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(Reference retrieved automatically from Web of Science through information on FAPESP grant and its corresponding number as mentioned in the publication by the authors.)

Soil carbon, nitrogen and phosphorus changes under sugarcane expansion in Brazil

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Franco, Andre L. C. [1] ; Cherubin, Mauricio R. [1] ; Pavinato, Paulo S. [2] ; Cerri, Carlos E. P. [2] ; Six, Johan [3] ; Davies, Christian A. [4] ; Cerri, Carlos C. [1]
Total Authors: 7
[1] Univ Sao Paulo, Ctr Nucl Energy Agr, BR-13416000 Piracicaba, SP - Brazil
[2] Univ Sao Paulo, Luiz de Queiroz Coll Agr, Dept Soil Sci, BR-13418900 Piracicaba, SP - Brazil
[3] ETH, Dept Environm Syst Sci, CH-8092 Zurich - Switzerland
[4] Shell Technol Ctr Houston, Houston, TX 77082 - USA
Total Affiliations: 4
Document type: Journal article
Source: Science of The Total Environment; v. 515, p. 30-38, MAY 15 2015.
Web of Science Citations: 29

Historical data of land use change (LUC) indicated that the sugarcane expansion has mainly displaced pasture areas in Central-Southern Brazil, globally the largest producer, and that those pastures were prior established over native forests in the Cerrado biome. We sampled 3 chronosequences of land use comprising native vegetation (NV), pasture (PA), and sugarcane crop (SC) in the sugarcane expansion region to assess the effects of LUC on soil carbon, nitrogen, and labile phosphorus pools. Thirty years after conversion of NV to PA, we found significant losses of original soil organic matter (SUM) from NV, while insufficient new organic matter was introduced from tropical grasses into soil to offset the losses, reflecting in a net C emission of 0.4 Mg ha(-1) yr(-1). These findings added to decreases in N-15 signal indicated that labile portions of SUM are preserved under PA. Afterwards, in the firsts five years after LUC from PA to SC, sparse variations were found in SUM levels. After more than 20 years of sugarcane crop, however, there were losses of 40 and 35% of C and N stocks, respectively, resulting in a rate of C emission of 1.3 Mg ha(-1) yr(-1) totally caused by the respiration of SUM from C4-cycle plants. In addition, conversion of pastures to sugarcane mostly increased N-15 signal, indicating an accumulation of more recalcitrant SUM under sugarcane. The microbe- and plant-available P showed site-specific responses to LUC as a function of different P-input managements, with the biological pool mostly accounting for more than 50% of the labile Pin both anthropic land uses. With the projections of 6.4 Mha of land required by 2021 for sugarcane expansion in Brazil to achieve ethanol's demand, this explanatory approach to the responses of SUM to LUC will contribute for an accurate assessment of the CO2 balance of sugarcane ethanol. (C) 2015 Elsevier B.V. All rights reserved. (AU)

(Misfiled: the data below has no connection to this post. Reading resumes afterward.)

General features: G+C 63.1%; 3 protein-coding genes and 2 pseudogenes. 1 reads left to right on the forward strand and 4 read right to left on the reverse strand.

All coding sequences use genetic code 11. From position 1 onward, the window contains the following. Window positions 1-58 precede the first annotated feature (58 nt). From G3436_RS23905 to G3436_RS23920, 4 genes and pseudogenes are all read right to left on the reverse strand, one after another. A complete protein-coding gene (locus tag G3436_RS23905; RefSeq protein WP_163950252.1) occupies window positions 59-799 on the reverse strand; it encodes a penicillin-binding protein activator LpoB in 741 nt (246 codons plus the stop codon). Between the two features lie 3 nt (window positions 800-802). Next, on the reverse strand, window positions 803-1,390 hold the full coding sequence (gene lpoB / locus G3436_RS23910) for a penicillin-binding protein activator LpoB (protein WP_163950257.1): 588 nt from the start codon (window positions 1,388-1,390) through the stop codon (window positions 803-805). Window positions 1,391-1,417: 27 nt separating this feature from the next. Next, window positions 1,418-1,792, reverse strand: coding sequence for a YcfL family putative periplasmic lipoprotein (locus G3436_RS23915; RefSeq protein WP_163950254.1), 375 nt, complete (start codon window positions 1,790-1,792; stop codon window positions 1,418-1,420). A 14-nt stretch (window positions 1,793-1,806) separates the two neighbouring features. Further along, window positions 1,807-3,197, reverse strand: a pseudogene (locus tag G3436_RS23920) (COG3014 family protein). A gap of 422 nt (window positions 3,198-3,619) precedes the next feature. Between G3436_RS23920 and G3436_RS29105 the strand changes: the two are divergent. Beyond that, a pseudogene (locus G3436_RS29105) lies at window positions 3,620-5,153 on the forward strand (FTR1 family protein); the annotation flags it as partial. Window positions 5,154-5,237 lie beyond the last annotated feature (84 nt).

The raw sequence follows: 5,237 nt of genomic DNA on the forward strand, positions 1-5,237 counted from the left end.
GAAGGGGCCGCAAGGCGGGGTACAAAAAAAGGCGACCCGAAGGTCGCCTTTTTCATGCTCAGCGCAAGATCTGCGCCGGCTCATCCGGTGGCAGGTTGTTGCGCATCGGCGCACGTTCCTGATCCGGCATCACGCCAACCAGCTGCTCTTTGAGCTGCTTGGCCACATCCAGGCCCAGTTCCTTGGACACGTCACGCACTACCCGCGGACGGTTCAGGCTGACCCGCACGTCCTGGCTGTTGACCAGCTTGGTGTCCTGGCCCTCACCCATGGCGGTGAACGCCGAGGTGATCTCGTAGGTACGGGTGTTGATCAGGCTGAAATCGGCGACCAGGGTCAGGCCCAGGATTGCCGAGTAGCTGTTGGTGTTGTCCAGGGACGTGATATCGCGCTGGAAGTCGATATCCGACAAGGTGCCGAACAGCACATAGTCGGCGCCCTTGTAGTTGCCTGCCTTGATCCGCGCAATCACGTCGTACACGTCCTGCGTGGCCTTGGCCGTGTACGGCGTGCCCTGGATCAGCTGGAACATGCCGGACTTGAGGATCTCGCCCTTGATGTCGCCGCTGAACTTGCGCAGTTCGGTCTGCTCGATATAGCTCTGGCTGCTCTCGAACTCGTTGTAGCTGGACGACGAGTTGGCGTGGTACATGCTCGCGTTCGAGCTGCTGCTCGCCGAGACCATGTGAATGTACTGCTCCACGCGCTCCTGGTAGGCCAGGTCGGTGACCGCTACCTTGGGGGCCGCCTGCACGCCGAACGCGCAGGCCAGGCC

FAPESP's process: 13/17581-6 - Soil quality in areas of land use change for sugarcane cultivation in SOUTH-CENTER of Brazil - data for the evaluation of environmental sustainability of ethanol
Grantee:Maurício Roberto Cherubin
Support type: Scholarships in Brazil - Doctorate
FAPESP's process: 12/22510-8 - Soil engineering by macroinvertebrates: controls on soil organic matter storage across land use change
Grantee:Andre Luiz Custodio Franco
Support type: Scholarships in Brazil - Doctorate